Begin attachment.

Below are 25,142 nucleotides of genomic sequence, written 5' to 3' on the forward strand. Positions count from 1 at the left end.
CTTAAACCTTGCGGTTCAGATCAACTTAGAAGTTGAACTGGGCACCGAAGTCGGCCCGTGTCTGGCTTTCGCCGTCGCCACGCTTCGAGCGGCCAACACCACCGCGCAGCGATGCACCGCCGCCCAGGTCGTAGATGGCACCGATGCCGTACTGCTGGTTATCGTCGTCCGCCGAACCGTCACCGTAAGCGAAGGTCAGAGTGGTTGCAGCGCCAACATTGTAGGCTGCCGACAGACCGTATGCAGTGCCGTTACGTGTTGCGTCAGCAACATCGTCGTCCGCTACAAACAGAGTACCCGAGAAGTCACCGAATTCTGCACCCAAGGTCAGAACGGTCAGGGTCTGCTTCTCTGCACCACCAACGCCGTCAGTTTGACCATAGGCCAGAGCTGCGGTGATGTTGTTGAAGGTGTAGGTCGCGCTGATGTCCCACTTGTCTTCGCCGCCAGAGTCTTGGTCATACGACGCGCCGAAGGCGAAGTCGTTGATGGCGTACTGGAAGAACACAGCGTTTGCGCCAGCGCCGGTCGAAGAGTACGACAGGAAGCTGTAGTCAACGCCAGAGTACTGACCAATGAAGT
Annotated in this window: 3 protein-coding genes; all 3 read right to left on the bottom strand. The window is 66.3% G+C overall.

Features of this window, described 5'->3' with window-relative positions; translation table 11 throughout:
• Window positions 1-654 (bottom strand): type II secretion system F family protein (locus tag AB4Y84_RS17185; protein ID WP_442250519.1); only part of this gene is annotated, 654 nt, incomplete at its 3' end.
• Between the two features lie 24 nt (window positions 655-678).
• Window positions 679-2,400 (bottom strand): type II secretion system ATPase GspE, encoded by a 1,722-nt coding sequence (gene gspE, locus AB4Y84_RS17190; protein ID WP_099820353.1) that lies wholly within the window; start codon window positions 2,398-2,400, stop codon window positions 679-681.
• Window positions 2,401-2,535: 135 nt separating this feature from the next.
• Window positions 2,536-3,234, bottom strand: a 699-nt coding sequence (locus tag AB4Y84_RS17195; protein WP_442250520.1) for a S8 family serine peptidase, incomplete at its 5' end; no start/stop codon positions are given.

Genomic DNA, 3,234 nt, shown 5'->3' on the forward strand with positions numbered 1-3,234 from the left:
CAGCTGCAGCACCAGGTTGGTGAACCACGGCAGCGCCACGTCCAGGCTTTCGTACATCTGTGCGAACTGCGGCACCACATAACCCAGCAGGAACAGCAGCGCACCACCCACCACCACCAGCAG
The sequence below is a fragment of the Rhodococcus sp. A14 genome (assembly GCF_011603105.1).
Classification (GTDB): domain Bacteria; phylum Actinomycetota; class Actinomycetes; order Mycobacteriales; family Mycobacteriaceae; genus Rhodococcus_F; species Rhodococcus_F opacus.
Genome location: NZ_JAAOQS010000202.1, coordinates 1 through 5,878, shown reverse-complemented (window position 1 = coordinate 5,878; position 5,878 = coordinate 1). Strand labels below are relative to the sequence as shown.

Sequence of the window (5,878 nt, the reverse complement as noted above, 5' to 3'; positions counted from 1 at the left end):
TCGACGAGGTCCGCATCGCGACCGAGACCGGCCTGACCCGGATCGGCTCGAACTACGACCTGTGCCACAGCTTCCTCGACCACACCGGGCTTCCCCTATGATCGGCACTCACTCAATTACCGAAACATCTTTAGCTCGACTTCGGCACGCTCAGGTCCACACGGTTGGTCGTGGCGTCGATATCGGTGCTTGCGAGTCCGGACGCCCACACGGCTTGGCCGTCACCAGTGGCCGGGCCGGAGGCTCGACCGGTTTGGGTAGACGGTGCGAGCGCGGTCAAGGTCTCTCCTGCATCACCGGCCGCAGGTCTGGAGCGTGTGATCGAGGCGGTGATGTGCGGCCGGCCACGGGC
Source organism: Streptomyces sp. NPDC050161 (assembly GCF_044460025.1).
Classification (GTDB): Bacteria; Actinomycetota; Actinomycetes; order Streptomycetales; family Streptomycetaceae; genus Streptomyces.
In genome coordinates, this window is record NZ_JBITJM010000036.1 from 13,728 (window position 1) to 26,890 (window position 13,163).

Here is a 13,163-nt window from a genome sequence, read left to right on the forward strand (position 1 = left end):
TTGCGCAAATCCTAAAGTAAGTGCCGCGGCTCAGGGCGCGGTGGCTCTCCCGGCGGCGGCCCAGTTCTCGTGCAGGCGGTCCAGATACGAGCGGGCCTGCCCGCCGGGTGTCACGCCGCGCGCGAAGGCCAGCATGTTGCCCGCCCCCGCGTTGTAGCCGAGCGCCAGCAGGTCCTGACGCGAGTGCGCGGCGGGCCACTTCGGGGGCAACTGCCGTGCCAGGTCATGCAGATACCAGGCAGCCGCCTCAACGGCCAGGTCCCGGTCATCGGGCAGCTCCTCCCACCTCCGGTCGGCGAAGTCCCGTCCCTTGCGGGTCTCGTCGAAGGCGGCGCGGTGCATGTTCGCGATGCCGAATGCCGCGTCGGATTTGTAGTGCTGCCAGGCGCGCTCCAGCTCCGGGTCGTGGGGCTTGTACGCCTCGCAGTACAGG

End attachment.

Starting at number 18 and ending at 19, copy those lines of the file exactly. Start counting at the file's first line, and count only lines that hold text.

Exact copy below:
Classification (GTDB): Bacteria; Actinomycetota; Actinomycetes; order Streptomycetales; family Streptomycetaceae; genus Streptomyces.
In genome coordinates, this window is record NZ_JBITJM010000036.1 from 13,728 (window position 1) to 26,890 (window position 13,163).